If I had a pic of The Commander’s vintage black and gold sewing musheen, I would post it but I’m pretty sure I don’t so you get this old Blue Terlet pic instead. Don’t worry. The Blue Terlet is gone but the sewing musheen still exists. It lives at the moomincabin. At one point I floated the idea of moving it out of the moomincabin living room. I wasn’t going to get rid of it. I WOULD NEVER DO THAT! It is the sewing musheen on which I learned to sew. I was just thinking of moving it to a more hospitable climate and freeing up a little space there. That idea was shot down quite handily by the beach urchins. “That’s part of the cabin, yada yada yada.” Okay, I give. I’m still a bit skeptical that spending the winter in a six-month hard freeze is good for a sewing musheen but I suppose the other appliances have survived that for many years so why not a sewing musheen.

That sewing machine (Mrs. Pratt and Mouse are sitting on my shoulder making me switch to properly spelled English words) was one of the first things my parents bought after they got married, down in the southwest, during WWII while my dad was a flight instructor in the Army Air Corps. Comparing that to Radical Betty and Duke’s 1st anniversary purchase, which was a small boat motor, I think The Comm (my mom) made out okay. Although I do have to qualify that Radical Betty was not a seamstress and every time she told the story about the boat motor, she laughed like crazy and so did the rest of us. He gave me a boat motor! He gave me a boat motor! Duke was a career Air Force guy and they were stationed in Biloxi, Mississippi at that time, which probably wouldn’t have been Betty’s first choice to live but she was always game for everything. Oh, how I miss Betty.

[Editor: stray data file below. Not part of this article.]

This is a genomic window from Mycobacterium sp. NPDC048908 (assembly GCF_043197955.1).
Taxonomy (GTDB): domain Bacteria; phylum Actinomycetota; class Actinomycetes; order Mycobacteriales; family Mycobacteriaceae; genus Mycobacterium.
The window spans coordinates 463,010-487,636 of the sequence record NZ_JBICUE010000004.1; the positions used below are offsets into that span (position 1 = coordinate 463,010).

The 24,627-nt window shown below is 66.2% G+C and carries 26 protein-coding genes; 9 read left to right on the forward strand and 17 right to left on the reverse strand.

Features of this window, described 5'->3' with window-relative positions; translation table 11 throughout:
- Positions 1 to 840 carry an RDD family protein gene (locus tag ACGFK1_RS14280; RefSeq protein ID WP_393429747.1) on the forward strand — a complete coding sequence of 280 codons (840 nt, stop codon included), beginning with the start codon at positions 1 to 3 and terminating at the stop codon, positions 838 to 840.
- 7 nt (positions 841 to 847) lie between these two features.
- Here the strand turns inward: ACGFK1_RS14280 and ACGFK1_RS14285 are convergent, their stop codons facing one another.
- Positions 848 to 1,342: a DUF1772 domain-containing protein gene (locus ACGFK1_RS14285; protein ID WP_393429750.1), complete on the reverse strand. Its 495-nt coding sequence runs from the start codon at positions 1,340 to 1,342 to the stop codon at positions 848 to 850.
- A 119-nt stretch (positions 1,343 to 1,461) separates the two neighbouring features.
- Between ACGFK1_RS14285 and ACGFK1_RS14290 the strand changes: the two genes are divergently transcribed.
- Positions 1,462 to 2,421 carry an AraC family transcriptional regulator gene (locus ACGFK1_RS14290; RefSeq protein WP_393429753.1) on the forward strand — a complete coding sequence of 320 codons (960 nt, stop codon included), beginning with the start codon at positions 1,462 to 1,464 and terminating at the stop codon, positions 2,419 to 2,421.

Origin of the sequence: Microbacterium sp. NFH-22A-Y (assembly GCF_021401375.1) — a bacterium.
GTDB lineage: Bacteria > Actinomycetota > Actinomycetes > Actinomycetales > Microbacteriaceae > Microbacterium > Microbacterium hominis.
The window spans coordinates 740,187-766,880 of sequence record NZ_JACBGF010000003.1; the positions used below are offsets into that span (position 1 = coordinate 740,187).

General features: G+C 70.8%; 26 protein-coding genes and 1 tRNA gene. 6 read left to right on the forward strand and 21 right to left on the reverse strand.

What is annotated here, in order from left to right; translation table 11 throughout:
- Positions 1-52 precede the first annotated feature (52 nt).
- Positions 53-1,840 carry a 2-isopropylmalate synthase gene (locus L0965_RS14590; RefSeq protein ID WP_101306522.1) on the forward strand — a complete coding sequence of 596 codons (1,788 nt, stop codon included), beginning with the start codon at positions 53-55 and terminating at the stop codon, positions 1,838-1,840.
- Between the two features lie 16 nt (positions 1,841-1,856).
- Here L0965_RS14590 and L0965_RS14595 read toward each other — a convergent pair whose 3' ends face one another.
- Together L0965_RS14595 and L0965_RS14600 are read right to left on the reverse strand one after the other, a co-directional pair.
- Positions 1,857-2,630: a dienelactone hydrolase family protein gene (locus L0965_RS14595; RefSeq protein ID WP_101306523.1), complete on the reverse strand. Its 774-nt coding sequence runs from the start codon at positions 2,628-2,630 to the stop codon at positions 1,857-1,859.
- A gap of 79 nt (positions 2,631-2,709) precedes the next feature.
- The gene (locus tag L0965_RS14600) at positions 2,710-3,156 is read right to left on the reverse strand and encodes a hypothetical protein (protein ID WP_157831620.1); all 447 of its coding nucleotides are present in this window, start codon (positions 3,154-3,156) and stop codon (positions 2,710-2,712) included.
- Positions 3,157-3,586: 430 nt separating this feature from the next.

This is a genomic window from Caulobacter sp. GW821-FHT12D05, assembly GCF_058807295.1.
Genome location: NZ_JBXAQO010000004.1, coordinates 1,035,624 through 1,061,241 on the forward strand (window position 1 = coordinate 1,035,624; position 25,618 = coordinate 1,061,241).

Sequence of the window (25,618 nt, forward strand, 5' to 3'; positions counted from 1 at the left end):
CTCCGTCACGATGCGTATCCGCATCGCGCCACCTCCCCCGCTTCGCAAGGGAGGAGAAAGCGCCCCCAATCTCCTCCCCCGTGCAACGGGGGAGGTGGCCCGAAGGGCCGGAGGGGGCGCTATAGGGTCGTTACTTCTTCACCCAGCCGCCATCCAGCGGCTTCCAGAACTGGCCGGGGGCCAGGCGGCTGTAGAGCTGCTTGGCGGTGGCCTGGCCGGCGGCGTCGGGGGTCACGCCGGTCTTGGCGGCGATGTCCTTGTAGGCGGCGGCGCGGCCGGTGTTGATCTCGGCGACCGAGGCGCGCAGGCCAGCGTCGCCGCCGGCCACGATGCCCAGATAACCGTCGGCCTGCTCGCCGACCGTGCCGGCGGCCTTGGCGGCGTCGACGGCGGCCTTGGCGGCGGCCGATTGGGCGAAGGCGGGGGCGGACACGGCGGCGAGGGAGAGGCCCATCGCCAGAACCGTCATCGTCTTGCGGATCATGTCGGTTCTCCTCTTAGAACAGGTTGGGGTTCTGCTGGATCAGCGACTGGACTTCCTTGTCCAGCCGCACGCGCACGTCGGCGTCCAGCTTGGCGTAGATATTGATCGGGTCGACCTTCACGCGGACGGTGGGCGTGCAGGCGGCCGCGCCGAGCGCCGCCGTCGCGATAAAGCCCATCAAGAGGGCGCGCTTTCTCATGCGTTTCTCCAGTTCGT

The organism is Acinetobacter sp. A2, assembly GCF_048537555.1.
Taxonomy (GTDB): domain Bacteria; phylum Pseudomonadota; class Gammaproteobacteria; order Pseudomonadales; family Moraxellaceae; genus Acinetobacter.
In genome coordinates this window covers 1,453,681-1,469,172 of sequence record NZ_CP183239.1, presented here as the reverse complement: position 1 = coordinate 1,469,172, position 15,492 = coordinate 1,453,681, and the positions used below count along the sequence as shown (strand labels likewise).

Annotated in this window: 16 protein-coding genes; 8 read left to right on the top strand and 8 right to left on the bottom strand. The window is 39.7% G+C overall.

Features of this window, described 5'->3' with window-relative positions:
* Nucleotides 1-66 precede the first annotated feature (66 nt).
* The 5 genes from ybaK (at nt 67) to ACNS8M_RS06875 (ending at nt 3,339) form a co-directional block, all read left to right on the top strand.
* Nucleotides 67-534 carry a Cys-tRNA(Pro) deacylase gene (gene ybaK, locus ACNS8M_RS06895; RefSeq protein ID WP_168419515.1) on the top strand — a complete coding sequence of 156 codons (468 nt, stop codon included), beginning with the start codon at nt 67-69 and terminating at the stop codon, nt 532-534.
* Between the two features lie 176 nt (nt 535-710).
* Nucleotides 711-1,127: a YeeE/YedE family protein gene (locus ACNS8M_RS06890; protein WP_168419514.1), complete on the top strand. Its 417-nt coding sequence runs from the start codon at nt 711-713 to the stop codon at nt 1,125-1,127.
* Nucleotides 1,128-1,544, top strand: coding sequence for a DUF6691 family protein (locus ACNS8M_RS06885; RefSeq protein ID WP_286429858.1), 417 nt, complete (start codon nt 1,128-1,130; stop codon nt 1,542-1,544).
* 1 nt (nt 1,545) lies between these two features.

My mother was a talented seamstress and I wasn’t too bad at it. I sewed a lot of my own clothing as a teenager but nowadays (yawn) I just order stuff online. Still, I can use a sewing machine if I need/want to.

My mother had a second career as a home-ec teacher. She taught people how to use sewing machines and do some cooking things but she also opened a *store* inside our brand-new high school and instituted a child care class that included a couple weeks of on-site day-care/pre-school. This was in 1970 when I was still in high school. (TMI: it was cool to have my moom there at school because she had aspirin if I needed it. For you probably know what.)

I cannot figure out why sewing skills seem to have been degraded to “womens work” or “not STEM education”. Sewing clothing/quilts/whatever involve HUGE mathematical and engineering components. Not to mention the artistic component that so many of our politicians seem to be missing. I loved this Scottish bar-sewing article that my BFF sent me this morning.

I do think that technical education is important and that kids should learn math and science. I just think that we should not just shluff off the things that women are more likely to do (like sewing) as “art”. Sewing can be art but it also requires a lot of technical expertise.

I think I had more to say about this but the GG came home from the yooperland and we walked over to Knight’s for dinner and I am about done done done at this point.

Love y’all and g’night. KW

One Response to “steeeeeeaaaaaaammmmmm”

  1. Margaret Says:

    Sewing is HARD! It takes a lot of math, creativity and hand/eye coordination. My mother was good at it and Ashley is also excellent. My mom’s sewing machine is probably vintage too. I will have to take a photo of it and send it to you.